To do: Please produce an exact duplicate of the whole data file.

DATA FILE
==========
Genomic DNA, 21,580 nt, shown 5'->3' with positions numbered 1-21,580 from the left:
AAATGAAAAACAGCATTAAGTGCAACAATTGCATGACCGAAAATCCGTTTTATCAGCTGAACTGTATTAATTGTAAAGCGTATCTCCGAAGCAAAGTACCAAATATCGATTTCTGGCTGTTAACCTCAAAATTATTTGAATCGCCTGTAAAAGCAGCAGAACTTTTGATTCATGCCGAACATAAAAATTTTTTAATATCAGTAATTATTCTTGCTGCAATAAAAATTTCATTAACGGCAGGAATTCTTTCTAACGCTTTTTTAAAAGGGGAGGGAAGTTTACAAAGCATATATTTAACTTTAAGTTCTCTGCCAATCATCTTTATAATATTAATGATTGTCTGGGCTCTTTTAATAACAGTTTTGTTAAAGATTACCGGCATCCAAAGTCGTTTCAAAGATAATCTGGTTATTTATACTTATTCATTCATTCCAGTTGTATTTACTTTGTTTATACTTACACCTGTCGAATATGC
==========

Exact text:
Genomic DNA, 21,580 nt, shown 5'->3' with positions numbered 1-21,580 from the left:
AAATGAAAAACAGCATTAAGTGCAACAATTGCATGACCGAAAATCCGTTTTATCAGCTGAACTGTATTAATTGTAAAGCGTATCTCCGAAGCAAAGTACCAAATATCGATTTCTGGCTGTTAACCTCAAAATTATTTGAATCGCCTGTAAAAGCAGCAGAACTTTTGATTCATGCCGAACATAAAAATTTTTTAATATCAGTAATTATTCTTGCTGCAATAAAAATTTCATTAACGGCAGGAATTCTTTCTAACGCTTTTTTAAAAGGGGAGGGAAGTTTACAAAGCATATATTTAACTTTAAGTTCTCTGCCAATCATCTTTATAATATTAATGATTGTCTGGGCTCTTTTAATAACAGTTTTGTTAAAGATTACCGGCATCCAAAGTCGTTTCAAAGATAATCTGGTTATTTATACTTATTCATTCATTCCAGTTGTATTTACTTTGTTTATACTTACACCTGTCGAATATGC